Difference between Pause, Kill and stop the Docker image

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Pause Container:

  • When you pause a container, it freezes the container’s processes in memory. Essentially, it suspends all processes within the container.
  • Pausing a container doesn’t stop it completely; it just halts its execution temporarily.
  • The container’s file system, network connections, and other resources remain intact and accessible.
  • You can unpause a paused container, and it will resume execution from where it left off.

To pause a container, you can use the docker pause command followed by the container’s name or ID:

docker pause my_container

Stop Container:

  • Stopping a container means terminating its execution entirely.
  • When you stop a container, Docker sends a SIGTERM signal to the main process inside the container, giving it a chance to shut down gracefully. If the process doesn’t stop within a certain timeout period (default is 10 seconds), Docker forcefully terminates it with a SIGKILL signal.
  • Stopping a container releases its resources, including network connections, file system locks, and any allocated hardware resources.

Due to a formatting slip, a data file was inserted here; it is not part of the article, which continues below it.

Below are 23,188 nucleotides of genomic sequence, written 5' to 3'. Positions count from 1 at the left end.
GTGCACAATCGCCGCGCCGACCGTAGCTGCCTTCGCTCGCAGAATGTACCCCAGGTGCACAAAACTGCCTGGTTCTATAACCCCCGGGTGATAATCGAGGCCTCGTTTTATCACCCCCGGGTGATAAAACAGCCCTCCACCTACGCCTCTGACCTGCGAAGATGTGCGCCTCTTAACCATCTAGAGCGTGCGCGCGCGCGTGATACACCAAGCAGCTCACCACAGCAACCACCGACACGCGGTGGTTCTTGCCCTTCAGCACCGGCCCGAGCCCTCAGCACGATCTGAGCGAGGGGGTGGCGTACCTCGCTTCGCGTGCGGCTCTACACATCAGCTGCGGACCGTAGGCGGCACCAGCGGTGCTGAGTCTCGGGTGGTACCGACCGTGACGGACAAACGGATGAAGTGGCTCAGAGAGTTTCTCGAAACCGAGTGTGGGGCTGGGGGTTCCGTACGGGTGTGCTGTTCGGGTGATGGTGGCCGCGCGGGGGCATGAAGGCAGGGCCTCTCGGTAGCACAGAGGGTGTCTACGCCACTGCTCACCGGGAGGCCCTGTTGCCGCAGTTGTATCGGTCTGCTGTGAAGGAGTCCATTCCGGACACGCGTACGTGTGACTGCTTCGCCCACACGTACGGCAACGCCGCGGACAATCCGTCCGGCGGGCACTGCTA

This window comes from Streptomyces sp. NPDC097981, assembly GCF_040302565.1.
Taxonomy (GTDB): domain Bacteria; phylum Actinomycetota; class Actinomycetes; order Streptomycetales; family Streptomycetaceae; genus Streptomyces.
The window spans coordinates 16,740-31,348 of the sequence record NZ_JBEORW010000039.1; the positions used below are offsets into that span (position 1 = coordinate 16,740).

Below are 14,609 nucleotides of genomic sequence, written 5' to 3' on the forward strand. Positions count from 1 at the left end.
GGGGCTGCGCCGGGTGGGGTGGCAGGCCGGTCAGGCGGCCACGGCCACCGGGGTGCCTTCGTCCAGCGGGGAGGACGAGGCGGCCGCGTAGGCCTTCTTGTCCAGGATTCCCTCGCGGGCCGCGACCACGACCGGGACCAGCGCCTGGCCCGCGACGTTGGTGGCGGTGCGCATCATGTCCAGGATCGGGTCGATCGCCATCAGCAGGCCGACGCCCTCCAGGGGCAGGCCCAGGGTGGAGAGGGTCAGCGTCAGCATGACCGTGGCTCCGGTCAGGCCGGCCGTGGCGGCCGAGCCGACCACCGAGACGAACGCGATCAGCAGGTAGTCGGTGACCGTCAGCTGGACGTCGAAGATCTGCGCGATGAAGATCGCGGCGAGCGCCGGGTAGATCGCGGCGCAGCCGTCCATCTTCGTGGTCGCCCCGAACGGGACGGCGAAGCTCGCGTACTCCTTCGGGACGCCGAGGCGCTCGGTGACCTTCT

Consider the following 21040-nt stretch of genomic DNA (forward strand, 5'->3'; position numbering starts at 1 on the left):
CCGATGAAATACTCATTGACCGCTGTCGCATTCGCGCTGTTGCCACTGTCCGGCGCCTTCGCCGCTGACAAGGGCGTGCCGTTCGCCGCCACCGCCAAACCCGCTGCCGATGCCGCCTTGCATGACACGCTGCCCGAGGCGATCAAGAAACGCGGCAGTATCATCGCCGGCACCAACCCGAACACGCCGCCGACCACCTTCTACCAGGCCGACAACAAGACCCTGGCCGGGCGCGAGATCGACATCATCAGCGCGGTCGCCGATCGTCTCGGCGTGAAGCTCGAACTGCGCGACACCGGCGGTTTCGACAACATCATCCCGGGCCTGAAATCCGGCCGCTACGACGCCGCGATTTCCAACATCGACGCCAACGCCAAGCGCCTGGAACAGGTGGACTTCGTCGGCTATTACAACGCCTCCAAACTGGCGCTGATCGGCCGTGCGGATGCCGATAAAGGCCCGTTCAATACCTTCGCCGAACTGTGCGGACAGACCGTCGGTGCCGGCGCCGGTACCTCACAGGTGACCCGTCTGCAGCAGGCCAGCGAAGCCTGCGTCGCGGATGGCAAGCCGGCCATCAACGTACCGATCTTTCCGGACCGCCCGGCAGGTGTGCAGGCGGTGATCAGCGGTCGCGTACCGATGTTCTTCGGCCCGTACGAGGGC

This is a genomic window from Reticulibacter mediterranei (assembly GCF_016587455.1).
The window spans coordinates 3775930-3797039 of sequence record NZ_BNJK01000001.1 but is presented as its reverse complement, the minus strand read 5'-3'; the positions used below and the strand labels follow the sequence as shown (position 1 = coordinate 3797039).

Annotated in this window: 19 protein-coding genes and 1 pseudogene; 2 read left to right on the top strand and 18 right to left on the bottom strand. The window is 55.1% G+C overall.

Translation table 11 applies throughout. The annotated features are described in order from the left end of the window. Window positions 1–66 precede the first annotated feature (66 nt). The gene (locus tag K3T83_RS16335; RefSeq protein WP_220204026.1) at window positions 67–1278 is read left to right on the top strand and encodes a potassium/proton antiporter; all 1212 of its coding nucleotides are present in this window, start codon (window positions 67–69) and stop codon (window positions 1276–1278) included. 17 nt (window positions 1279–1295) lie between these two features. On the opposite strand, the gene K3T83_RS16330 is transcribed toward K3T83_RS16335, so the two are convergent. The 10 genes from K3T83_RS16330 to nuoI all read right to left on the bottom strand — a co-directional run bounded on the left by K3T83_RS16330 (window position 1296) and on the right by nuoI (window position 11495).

• You can start a stopped container, and it will start fresh from its initial state.

To stop a container, you can use the docker stop command followed by the container’s name or ID:

docker stop my_container

Kill Container:

The docker kill command is used to forcefully terminate a running container. It sends a SIGKILL signal to the main process inside the container, immediately stopping all processes within it without allowing them to shut down gracefully. This can result in potential data loss or corruption if processes were in the middle of critical operations.

Here’s the general syntax for docker kill:


For example, to kill a container named my_container, you would run:

docker kill my_container

You can also use the container ID instead of the name:

docker kill <container_id>

It’s important to use docker kill judiciously because it doesn’t allow processes to perform any cleanup operations before termination, potentially leading to undesirable consequences such as data corruption or incomplete transactions. Typically, you should try to use docker stop first to allow processes within the container to shut down gracefully, and only resort to docker kill if the container doesn’t respond to the stop signal or if immediate termination is necessary.

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